Educating yourself is one of the most valuable investments you will ever make. The cost of a college education is skyrocketing at record speed. It is becoming more expensive to afford the tuition, room and board let alone the textbooks. Many parents are surprised and shocked at the cost of college textbooks.
Eliminating the cost of textbooks is close to impossible but minimizing the cost is possible.
Some money saving tips for college textbooks:
1. Used textbooks:
These textbooks may have some wear and tear but they work great. Previously owned textbooks can be found in the college bookstore or online for approximately 70% of the cost of a new book.
You might find even better prices if you buy directly from a student who is done using their book. Getting the book directly from a student avoids the bookstore mark-up.
2. Buy online:
Online retailers are usually less expensive than buying the textbooks at the college bookstore. Always include the shipping and handling costs.
• Use the ISBN (the international standard book number) when searching. An ISBN is a unique identifying number assigned to each book title. This will ensure you get the correct textbook.
• By buying online, you have skipped the college bookstore crowds which are unbearable at the beginning of each semester.
3. Borrow the Textbook:
Most of the textbooks can be found in the college library. This is a completely free way to use textbooks! It’s also possible to borrow the book from someone that took the same course the year or semester before you.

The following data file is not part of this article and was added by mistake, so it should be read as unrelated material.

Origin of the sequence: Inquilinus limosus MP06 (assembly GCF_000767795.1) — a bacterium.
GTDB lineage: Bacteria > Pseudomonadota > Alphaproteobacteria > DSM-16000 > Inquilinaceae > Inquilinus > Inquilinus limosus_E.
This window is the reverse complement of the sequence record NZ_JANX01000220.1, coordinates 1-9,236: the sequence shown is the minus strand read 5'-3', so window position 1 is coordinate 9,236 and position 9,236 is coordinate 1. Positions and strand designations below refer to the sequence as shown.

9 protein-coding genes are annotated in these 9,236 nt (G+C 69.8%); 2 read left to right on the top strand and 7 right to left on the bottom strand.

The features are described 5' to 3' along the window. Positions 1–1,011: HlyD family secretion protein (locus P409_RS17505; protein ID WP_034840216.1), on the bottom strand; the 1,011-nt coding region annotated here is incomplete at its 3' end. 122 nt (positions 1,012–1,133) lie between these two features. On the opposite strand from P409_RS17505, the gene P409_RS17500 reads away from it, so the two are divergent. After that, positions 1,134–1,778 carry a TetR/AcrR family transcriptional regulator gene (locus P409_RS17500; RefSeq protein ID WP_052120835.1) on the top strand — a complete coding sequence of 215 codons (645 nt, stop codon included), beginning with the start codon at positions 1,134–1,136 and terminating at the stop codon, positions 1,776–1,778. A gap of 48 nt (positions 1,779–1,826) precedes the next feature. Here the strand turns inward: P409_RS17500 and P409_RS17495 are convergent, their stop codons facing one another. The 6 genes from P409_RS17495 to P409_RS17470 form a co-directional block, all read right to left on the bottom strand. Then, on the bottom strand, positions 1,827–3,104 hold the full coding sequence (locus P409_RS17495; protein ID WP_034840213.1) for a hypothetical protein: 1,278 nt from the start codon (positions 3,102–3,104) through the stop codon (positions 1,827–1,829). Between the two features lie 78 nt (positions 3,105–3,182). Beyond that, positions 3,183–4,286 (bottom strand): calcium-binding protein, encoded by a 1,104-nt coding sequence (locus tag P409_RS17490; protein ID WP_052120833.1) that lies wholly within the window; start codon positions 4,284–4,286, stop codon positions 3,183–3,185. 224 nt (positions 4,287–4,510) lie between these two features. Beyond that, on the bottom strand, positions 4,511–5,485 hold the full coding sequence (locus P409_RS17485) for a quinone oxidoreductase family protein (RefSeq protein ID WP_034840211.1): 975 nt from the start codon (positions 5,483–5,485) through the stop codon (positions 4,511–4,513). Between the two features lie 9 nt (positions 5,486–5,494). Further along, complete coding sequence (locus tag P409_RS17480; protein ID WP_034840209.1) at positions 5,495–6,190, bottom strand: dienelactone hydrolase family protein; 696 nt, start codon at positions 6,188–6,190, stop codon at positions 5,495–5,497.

4. Share the Cost:
Get together with another student in the same course and share the book. This method takes a lot of cooperation and communication but it can be done. Once the book is sold at the end of the semester, you share the proceeds.
• Sharing means half the cost, but it also means half the access. Ensure it’s a book you can afford to do this with, rather than one you’ll need every day. Also, only try this with someone you know is reliable.
5. Look for an Older Edition.
The current edition is always far more expensive than a used copy of the last edition. Usually, the older editions have sufficient information for your class.
• Typically, very little has changed in the new edition. However, the page numbers can be different for the same material. Usually, this is because a chart or diagram was made smaller or larger and the text has been shifted around.
• The best way is to consult with your professor if the older edition is acceptable.
6. Rent the Book.
There are online companies that will rent textbooks for the semester at significantly less than the cost of a new book. At the end of the semester, just mail the book back. One example is www.chegg.com. You can also rent the electronic version of the book. Where they will grant you access to the book for a specified period of time.
7. Buy the international edition of the textbook.
Just as pharmaceutical companies sell drugs at different prices in different countries, publishing companies do the same thing. Look at a site like www.abebooks.com for the international edition.
• These books are in English and are usually identical to the US version except the cover. They aren’t sold in the US, but they can be imported and are frequently 80% cheaper.
College textbooks can be outrageously expensive, but those costs can be mitigated with some work and a plan. Get the syllabus as soon as possible and figure out the ISBN. Also allow time for shipping the book to you.
Now you’re ready to start your search, so compare all the available options. High tuition costs aren’t going to go away, but you can do something about the rising price of textbooks.